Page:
“I learnt that you need money or a business to generate enough income to be able to travel to town for regular check-ups and to collect antiretroviral drugs. We do not have these services at our village dispensary.”
These are the words of Faith who is 61 years old and one of the estimated 730,000 women living with HIV in Tanzania, where national prevalence is around 5.6%. In her village in the northern Kilimanjaro region, she is a member of a women’s dairy cooperative which also provides financial services such as savings and credit through the village community bank.
With support from an International Labour Organization programme funded by the Swedish International Development Cooperation Agency, the cooperative organizes entrepreneurial skills-building and HIV awareness-raising activities. This is a seen as a real source of empowerment for rural women like Faith, who live far from the towns where most HIV services are located.
Faith keeps three healthy dairy cows with good yields. She makes up to US$ 250 a month from the milk she sells through the women’s dairy cooperative. “It is a lot of money for me”, she says. “The women’s dairy cooperative trained me and provided a market for my cow’s milk”.
She is one of the 1,600 women and men who participated in the ILO/Sida Start and Improve Your Business training in Tanzania in 2009. The programme has a specific focus on cooperatives as structures that can help reach workers in the informal economy with the aim of preventing HIV, mitigating its impacts and improving conditions for workers living with and affected by the virus.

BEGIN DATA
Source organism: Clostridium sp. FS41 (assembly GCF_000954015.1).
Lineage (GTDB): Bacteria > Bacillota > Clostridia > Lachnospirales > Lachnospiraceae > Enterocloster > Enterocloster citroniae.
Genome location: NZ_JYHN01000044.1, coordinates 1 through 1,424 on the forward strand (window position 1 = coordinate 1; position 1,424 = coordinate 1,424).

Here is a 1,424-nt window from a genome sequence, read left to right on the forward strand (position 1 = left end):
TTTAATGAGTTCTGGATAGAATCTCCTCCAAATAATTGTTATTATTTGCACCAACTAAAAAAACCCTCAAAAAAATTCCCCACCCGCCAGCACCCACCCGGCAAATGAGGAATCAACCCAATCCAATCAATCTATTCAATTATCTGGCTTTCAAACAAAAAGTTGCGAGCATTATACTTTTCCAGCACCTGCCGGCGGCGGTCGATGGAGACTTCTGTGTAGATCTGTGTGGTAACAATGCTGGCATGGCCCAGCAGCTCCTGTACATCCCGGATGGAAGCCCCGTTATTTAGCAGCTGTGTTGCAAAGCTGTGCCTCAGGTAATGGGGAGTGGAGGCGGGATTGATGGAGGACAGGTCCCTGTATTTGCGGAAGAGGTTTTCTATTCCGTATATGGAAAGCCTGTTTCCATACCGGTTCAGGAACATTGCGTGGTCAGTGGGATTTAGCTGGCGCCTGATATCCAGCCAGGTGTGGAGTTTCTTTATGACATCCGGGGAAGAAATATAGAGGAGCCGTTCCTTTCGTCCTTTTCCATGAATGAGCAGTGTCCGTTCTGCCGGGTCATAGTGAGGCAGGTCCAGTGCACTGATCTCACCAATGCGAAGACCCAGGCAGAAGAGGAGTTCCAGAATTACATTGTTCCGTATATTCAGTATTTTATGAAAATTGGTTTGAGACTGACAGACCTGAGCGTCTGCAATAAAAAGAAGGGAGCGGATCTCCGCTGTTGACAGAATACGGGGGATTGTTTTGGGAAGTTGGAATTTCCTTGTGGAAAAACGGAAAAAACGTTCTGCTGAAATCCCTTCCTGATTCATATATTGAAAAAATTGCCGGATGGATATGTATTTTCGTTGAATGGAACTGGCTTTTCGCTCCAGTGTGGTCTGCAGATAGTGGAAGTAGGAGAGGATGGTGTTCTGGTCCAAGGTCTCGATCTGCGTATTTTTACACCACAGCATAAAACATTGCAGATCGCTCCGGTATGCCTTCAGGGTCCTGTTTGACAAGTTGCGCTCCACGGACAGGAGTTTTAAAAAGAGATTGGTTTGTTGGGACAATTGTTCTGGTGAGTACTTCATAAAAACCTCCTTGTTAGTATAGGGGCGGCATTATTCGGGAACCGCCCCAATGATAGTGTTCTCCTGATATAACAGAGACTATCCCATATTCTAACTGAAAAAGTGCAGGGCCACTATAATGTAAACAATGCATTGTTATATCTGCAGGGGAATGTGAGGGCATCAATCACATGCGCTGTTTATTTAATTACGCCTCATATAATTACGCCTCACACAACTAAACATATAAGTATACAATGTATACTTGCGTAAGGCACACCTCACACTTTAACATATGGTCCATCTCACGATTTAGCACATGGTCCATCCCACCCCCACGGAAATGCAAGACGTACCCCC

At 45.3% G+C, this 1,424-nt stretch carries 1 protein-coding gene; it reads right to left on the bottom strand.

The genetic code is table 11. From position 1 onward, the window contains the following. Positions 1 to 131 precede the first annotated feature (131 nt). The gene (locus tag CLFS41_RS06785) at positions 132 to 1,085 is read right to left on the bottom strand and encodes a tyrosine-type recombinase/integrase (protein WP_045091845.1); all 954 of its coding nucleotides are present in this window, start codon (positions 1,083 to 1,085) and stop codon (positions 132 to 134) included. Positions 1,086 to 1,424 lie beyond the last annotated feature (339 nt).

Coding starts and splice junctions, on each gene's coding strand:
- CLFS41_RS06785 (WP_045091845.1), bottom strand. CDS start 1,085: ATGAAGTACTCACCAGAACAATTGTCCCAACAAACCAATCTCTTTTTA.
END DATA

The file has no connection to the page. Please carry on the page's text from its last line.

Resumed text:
When she tested HIV positive in 2005, Faith decided to accept her status and be open about it, despite the high level of stigma and discrimination in her community. After initial difficulties, Faith says she has found acceptance and has become a peer educator, supporting other HIV-positive people who want to start their own business.
Faith has now been able to diversify her sources of income and grows maize and other vegetables. Her milk revenue gave her access to a micro-loan through the cooperative, which enabled her to start a new farming business and improve her family’s quality of life.
“I get all the nutritious food recommended by doctors from my own farm. I use part of the money to pay for school fees for my two nieces.”
According to Faith, her acceptance of her HIV status has given her a long life, and her self-confidence, sense of dignity and economic independence have grown immeasurably with the opportunities created by the cooperative.
Dr Luc Barriere-Constantin, the UNAIDS Country Coordinator for Tanzania, agrees that cooperatives can play a key role in boosting prospects for HIV-positive people. “It is essential to re-build the capacities of people living with HIV through the restoration of self-confidence and hope. To do that we don’t necessarily need millions of dollars, but simply to be convinced, and to convince those living with the virus, that they can to make a valuable contribution. This project shows it is possible.”